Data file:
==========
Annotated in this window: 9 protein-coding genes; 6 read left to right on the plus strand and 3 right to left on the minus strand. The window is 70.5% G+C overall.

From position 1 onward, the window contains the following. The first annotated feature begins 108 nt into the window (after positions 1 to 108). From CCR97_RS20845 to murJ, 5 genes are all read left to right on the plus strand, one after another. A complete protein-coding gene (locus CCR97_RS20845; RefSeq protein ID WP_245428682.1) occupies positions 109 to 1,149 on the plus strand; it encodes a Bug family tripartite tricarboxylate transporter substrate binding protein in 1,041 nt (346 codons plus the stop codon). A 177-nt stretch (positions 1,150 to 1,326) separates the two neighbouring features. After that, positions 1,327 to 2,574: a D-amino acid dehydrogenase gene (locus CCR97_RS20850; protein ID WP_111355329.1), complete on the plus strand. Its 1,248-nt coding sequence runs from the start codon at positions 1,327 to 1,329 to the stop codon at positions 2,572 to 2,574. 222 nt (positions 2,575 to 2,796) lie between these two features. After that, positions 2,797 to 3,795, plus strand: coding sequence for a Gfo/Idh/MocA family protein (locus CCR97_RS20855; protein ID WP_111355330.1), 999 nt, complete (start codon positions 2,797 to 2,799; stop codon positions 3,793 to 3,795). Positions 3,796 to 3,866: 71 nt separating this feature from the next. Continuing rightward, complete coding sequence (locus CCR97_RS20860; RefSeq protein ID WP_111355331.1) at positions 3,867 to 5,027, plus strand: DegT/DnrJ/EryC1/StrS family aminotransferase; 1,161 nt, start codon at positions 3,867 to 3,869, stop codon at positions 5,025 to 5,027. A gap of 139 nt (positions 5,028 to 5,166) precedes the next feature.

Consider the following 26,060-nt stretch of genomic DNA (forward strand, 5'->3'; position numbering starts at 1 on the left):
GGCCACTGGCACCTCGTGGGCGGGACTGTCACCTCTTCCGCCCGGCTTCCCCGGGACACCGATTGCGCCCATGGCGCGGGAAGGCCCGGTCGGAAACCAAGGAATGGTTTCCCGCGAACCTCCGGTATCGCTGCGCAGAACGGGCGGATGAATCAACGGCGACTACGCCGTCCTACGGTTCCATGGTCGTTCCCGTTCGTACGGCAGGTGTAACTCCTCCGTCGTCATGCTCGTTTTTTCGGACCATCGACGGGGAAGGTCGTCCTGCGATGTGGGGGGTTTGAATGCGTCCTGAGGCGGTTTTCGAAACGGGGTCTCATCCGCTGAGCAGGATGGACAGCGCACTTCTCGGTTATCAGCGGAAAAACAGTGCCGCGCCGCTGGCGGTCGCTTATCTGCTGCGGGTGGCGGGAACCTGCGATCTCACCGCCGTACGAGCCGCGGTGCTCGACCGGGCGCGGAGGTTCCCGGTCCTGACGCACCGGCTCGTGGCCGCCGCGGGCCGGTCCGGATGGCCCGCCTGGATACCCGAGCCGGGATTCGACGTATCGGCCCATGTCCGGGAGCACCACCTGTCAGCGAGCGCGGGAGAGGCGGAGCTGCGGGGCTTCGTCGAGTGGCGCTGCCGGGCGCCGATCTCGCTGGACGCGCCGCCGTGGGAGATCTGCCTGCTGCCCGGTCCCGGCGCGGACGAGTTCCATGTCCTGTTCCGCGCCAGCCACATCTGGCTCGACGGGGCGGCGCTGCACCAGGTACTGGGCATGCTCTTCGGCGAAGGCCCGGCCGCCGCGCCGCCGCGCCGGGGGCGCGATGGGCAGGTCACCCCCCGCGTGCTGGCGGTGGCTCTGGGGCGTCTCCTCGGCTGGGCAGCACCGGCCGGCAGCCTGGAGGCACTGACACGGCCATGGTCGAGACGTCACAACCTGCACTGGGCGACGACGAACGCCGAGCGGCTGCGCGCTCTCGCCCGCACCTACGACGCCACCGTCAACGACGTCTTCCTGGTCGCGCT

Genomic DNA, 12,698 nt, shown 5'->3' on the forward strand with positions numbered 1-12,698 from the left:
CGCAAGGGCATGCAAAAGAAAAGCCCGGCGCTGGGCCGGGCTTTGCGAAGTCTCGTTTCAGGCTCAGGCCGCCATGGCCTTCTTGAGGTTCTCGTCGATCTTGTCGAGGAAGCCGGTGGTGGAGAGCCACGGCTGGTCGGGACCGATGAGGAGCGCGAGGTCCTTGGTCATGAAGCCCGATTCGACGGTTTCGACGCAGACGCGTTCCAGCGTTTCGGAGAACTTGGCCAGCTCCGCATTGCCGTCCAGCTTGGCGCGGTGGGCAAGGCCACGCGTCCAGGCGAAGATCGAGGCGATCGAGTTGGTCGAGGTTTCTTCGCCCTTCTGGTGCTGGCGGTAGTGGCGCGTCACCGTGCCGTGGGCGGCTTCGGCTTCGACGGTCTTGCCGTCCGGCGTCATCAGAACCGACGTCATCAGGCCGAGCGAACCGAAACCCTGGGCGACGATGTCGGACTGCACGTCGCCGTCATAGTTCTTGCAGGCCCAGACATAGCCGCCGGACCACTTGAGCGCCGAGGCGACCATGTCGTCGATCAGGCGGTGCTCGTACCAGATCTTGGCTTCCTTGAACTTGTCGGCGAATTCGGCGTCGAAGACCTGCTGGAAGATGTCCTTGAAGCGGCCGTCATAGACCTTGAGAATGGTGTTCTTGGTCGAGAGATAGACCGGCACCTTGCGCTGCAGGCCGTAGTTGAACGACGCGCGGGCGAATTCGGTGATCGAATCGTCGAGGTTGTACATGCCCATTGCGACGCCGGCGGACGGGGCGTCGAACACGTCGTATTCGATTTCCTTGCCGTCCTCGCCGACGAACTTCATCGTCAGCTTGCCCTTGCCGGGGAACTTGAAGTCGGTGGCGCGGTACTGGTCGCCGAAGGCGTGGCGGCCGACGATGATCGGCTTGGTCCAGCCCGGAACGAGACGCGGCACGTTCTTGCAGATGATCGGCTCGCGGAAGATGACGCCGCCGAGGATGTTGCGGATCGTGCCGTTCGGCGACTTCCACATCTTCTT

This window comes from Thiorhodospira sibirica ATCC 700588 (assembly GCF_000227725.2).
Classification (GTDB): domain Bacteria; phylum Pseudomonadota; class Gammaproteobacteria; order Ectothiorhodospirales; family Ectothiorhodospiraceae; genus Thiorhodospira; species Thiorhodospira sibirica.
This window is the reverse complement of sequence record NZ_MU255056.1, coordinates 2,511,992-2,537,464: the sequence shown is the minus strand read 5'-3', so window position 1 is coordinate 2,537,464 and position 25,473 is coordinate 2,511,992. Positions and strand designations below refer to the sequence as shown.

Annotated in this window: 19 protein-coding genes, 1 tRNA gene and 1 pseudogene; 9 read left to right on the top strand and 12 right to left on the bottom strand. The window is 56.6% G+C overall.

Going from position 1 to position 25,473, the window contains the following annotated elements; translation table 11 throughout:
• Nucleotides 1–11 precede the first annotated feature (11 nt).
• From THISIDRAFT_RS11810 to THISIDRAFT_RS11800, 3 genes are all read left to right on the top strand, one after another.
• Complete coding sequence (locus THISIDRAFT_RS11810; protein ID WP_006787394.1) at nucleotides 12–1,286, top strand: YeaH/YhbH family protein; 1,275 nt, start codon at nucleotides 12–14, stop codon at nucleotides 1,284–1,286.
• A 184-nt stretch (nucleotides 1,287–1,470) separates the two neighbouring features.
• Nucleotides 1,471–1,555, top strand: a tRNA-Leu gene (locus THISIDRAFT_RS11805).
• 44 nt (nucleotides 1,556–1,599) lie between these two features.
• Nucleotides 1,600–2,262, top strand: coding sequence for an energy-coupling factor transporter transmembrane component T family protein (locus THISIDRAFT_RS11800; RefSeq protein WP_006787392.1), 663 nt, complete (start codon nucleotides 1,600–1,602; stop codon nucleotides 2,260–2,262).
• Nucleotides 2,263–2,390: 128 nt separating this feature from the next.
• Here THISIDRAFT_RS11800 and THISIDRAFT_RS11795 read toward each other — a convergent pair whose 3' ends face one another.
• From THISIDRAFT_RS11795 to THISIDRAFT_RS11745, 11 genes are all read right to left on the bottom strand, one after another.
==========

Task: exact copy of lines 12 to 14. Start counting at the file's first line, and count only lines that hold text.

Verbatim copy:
• Nucleotides 1–11 precede the first annotated feature (11 nt).
• From THISIDRAFT_RS11810 to THISIDRAFT_RS11800, 3 genes are all read left to right on the top strand, one after another.
• Complete coding sequence (locus THISIDRAFT_RS11810; protein ID WP_006787394.1) at nucleotides 12–1,286, top strand: YeaH/YhbH family protein; 1,275 nt, start codon at nucleotides 12–14, stop codon at nucleotides 1,284–1,286.